Subsequently, Amnon Ben-Tor, who is now the Yigael Yadin Professor of Archaeology at the Hebrew University of Jerusalem, and who had excavated with Yadin at Masada, published a spirited defence of Yadin and his findings, titled Back to Masada (2009). In this book, Ben-Tor went through the archaeology again, dismissing each of Ben-Yehuda’s points and basically confirming Yadin’s point of view.

Yet the dispute goes on. The story of Masada is more than just a story of the archae­ological excavations. It is an example of how archaeologists use histori­cal information to supplement what they find during their excavations and to flesh out the bare details provided by the archaeological discov­eries. Yadin made particular use of the writings of Flavius Josephus – the Jewish general turned Roman historian who wrote two books about the Jews in the first century CE and who is the primary source for what might have taken place on top of Masada nearly 2,000 years ago. And Masada shows how the relationship between archaeology and the historical record cuts both ways; since we cannot be certain that Josephus’s discussions are 100 per cent accurate, we can use archaeology to corroborate – or to challenge – the ancient text.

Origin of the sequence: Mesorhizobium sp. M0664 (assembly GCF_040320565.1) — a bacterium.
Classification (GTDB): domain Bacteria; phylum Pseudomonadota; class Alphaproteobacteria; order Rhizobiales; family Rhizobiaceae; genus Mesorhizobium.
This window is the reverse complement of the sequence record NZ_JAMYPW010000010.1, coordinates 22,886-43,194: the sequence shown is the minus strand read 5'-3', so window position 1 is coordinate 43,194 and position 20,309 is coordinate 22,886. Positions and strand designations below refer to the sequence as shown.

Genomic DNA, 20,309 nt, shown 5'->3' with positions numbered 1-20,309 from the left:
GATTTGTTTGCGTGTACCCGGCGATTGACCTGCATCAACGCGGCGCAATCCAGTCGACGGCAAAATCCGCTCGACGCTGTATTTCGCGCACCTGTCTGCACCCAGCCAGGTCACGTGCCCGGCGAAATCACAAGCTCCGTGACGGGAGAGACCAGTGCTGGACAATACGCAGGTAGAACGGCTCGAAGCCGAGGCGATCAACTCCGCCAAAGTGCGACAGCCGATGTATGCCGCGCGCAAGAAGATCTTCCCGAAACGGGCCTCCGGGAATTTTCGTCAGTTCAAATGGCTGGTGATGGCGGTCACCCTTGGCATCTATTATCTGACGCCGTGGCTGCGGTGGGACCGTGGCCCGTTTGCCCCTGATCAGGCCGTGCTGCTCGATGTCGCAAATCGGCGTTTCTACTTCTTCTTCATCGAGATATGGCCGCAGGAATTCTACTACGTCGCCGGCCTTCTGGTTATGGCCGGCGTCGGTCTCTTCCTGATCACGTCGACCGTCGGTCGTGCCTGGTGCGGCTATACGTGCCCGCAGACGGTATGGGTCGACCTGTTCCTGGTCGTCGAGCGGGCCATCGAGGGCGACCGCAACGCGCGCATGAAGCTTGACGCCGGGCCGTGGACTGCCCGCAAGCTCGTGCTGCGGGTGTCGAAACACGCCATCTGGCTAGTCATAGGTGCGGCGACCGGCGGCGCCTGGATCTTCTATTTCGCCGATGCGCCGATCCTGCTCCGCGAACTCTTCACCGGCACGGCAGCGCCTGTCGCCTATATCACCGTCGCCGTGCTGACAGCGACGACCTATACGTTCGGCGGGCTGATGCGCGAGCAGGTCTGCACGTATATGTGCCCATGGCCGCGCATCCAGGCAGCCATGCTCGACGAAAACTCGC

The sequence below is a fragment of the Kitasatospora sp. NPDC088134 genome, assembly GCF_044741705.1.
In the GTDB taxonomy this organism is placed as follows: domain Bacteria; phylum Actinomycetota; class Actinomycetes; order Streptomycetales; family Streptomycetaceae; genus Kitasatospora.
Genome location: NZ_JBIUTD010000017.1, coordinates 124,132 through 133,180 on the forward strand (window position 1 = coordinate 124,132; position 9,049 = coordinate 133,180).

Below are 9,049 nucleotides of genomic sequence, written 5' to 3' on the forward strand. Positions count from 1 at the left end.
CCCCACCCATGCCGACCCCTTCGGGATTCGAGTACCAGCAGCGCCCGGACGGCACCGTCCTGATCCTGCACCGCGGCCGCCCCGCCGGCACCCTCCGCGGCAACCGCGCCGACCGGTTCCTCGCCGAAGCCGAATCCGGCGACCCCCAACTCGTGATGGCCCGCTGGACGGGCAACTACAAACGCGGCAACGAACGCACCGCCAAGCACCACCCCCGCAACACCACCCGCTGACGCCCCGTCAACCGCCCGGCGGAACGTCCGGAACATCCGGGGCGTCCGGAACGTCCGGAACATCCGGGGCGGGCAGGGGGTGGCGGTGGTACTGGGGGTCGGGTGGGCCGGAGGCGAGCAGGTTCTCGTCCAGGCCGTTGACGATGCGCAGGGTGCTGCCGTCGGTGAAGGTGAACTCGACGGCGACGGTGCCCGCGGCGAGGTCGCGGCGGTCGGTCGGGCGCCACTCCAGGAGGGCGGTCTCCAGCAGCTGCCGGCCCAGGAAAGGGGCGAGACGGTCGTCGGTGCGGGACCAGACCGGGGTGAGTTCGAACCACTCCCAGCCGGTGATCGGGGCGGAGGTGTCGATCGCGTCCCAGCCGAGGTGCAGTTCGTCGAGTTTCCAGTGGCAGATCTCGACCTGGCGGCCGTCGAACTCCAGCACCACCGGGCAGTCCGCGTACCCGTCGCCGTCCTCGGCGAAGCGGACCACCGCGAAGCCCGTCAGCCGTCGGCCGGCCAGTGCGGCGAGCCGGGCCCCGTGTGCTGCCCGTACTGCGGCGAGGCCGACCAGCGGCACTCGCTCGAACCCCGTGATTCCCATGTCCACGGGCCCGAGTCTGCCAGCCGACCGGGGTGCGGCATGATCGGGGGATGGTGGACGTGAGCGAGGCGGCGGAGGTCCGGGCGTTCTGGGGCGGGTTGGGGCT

Masada also serves as a cautionary tale about using (or misusing) archaeological evi­dence to support a nationalistic agenda, as some scholars have suggested Yadin did. The debate over Masada involves the trustworthiness of Josephus’s account; the credibility of Yadin, perhaps the most famous of all Israeli archaeolo­gists; and the influence of nationalism on the interpretation of archaeo­logical discoveries. Whom do we believe? How should we view this seemingly tragic, heart-wrenching ancient site and event? And can we ever tap evidence from thousands of years in the past to establish the origins, legal claims and birthright of peoples today?